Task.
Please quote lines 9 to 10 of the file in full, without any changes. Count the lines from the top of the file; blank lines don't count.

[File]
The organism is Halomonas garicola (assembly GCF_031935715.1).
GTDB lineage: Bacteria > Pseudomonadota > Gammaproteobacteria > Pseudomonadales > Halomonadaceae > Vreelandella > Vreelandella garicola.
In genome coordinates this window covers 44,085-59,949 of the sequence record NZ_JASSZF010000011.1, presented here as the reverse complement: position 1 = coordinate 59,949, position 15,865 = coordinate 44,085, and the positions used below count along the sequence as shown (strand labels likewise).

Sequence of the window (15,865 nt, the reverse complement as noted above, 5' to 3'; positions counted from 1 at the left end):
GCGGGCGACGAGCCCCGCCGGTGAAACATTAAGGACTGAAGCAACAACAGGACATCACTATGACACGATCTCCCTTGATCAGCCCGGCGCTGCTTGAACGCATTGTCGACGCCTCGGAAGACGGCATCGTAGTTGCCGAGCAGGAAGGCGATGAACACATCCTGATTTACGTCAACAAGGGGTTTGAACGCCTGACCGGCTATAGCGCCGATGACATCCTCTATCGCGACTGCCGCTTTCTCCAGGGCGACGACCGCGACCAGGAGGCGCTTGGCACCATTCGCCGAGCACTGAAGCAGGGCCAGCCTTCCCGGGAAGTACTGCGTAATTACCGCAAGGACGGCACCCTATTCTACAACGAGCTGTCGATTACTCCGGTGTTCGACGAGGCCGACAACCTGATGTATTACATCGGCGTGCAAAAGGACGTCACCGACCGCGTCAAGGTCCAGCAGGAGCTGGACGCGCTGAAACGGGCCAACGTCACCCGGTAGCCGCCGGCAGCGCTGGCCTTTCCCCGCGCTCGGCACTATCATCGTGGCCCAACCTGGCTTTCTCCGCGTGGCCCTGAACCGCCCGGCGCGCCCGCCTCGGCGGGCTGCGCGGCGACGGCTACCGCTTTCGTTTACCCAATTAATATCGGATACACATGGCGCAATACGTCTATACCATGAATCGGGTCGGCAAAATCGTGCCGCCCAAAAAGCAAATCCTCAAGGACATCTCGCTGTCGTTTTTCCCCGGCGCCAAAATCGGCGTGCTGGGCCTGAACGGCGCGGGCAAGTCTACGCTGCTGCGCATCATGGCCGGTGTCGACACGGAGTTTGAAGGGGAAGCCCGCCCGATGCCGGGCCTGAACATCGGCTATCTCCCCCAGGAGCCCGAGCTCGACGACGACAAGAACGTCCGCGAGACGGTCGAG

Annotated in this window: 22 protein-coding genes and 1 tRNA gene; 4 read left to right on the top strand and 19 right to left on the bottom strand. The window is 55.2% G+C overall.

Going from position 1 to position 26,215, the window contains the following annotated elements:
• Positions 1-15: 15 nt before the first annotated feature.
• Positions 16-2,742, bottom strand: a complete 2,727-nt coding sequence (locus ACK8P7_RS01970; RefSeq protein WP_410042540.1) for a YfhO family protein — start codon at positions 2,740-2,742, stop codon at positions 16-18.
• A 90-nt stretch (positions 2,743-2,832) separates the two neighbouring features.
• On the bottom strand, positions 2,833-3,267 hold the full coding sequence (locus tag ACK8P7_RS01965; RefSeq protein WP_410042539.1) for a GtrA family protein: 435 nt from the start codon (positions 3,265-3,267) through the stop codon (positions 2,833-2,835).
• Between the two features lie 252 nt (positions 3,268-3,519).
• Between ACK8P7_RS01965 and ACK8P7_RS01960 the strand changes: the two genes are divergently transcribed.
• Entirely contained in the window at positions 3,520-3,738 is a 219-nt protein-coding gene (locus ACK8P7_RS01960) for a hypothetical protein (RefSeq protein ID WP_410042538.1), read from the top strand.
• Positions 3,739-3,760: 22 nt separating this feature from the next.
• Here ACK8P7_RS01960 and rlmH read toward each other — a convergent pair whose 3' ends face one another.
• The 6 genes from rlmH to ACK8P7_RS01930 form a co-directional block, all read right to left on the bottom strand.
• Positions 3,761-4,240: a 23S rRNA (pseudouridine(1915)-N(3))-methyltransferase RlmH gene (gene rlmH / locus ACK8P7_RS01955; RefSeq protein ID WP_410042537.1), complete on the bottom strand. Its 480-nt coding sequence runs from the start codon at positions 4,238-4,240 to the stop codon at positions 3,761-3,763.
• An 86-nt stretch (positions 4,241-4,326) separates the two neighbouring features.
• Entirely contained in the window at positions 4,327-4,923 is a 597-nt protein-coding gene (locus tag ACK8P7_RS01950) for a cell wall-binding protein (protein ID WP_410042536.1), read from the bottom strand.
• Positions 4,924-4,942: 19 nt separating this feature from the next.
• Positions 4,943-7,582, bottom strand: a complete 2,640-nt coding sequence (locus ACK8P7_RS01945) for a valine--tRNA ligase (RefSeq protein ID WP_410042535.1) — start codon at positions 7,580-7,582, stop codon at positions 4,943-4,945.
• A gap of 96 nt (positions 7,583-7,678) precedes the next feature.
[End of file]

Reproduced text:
• Positions 16-2,742, bottom strand: a complete 2,727-nt coding sequence (locus ACK8P7_RS01970; RefSeq protein WP_410042540.1) for a YfhO family protein — start codon at positions 2,740-2,742, stop codon at positions 16-18.
• A 90-nt stretch (positions 2,743-2,832) separates the two neighbouring features.